Split custody

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Split custody refers to a custody arrangement in which the children are essentially split up, with some of the children living with one parent, and some of the children living more with the other parent.[1] Split custody is generally chosen because it creates a situation in which children do not have to constantly travel back and forth between their parent's homes and it creates a situation in which siblings that do not get along can be separated.[1]


Split custody arrangements are criticized for a number of reasons.[1] One such reason is that the siblings are separated from each other, which also has the negative aspect of eliminating the emotional support they give one another.[1] Additionally, in this form of arrangement, this effect could be compounded by the fact that they have one primary parent, which has been shown to cause distress in children.[1][2][3]

Other forms of custody[edit]

  • Alternating custody is an arrangement whereby the child/children live for an extended period of time with one parent, and then for a similar amount of time with the other parent. While the child/children are with the parent, that parent retains sole authority over the child/children.
  • Bird's nest custody is an arrangement whereby the parents go back and forth from a residence in which the child/children reside, placing the burden of upheaval and movement on the parents rather than the child/children.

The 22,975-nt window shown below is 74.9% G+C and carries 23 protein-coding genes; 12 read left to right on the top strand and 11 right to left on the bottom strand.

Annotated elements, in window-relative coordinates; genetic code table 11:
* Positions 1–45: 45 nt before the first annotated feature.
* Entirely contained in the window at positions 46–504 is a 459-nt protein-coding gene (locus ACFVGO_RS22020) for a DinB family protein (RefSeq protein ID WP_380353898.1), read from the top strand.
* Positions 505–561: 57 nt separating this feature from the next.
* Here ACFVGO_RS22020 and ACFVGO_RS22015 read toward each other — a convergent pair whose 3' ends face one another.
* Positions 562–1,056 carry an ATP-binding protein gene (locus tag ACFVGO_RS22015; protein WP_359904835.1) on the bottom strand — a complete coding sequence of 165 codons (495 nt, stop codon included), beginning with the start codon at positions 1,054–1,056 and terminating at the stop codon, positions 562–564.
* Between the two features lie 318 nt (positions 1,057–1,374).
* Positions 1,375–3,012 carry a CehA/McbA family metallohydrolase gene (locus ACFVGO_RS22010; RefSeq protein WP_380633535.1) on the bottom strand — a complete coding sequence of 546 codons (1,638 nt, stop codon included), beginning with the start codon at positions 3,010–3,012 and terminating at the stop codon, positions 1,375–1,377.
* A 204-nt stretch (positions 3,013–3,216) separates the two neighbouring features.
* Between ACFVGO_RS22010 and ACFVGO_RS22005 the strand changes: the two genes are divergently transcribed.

• Joint custody is an arrangement whereby both parents have legal custody and/or both parents have physical custody.
  • Sole custody is an arrangement whereby only one parent has physical and legal custody of a child.
  • Third-party custody is an arrangement whereby the children do not remain with either biological parent, and are placed under the custody of a third person.

See also[edit]


  1. ^ a b c d e Webster Watnik (April 2003). Child Custody Made Simple: Understanding the Laws of Child Custody and Child Support. Single Parent Press. pp. 16–38. ISBN 978-0-9649404-3-7. Retrieved 25 September 2011. 
  2. ^ Lerche Davis, Jeanie. "Joint Custody Best for Most Children". WebMD Health News. WebMD, Inc. Retrieved 27 September 2011. 
  3. ^ Peterson, Karen S. (24 March 2002). "Joint Custody Best for Kids After Divorce". USATODAY.com. Retrieved 27 September 2011.